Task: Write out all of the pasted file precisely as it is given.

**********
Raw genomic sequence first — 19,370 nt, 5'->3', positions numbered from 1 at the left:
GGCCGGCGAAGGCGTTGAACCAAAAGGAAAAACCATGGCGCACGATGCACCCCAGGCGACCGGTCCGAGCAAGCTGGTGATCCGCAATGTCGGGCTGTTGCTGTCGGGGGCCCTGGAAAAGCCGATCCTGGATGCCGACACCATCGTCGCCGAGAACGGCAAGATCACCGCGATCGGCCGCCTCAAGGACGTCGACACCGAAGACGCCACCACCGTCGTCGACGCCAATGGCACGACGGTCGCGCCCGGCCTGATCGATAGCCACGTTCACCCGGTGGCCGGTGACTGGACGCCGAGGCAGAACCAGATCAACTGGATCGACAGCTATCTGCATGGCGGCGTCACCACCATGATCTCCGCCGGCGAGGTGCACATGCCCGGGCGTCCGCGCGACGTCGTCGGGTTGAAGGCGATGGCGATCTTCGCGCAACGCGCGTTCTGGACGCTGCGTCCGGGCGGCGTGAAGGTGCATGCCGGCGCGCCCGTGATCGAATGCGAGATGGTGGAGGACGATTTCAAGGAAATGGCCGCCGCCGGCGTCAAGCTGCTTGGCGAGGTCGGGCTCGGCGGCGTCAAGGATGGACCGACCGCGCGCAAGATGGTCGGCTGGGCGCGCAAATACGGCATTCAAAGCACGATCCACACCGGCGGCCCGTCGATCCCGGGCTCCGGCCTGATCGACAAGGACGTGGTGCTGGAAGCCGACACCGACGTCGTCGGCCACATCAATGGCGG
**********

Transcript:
Raw genomic sequence first — 19,370 nt, 5'->3', positions numbered from 1 at the left:
GGCCGGCGAAGGCGTTGAACCAAAAGGAAAAACCATGGCGCACGATGCACCCCAGGCGACCGGTCCGAGCAAGCTGGTGATCCGCAATGTCGGGCTGTTGCTGTCGGGGGCCCTGGAAAAGCCGATCCTGGATGCCGACACCATCGTCGCCGAGAACGGCAAGATCACCGCGATCGGCCGCCTCAAGGACGTCGACACCGAAGACGCCACCACCGTCGTCGACGCCAATGGCACGACGGTCGCGCCCGGCCTGATCGATAGCCACGTTCACCCGGTGGCCGGTGACTGGACGCCGAGGCAGAACCAGATCAACTGGATCGACAGCTATCTGCATGGCGGCGTCACCACCATGATCTCCGCCGGCGAGGTGCACATGCCCGGGCGTCCGCGCGACGTCGTCGGGTTGAAGGCGATGGCGATCTTCGCGCAACGCGCGTTCTGGACGCTGCGTCCGGGCGGCGTGAAGGTGCATGCCGGCGCGCCCGTGATCGAATGCGAGATGGTGGAGGACGATTTCAAGGAAATGGCCGCCGCCGGCGTCAAGCTGCTTGGCGAGGTCGGGCTCGGCGGCGTCAAGGATGGACCGACCGCGCGCAAGATGGTCGGCTGGGCGCGCAAATACGGCATTCAAAGCACGATCCACACCGGCGGCCCGTCGATCCCGGGCTCCGGCCTGATCGACAAGGACGTGGTGCTGGAAGCCGACACCGACGTCGTCGGCCACATCAATGGCGG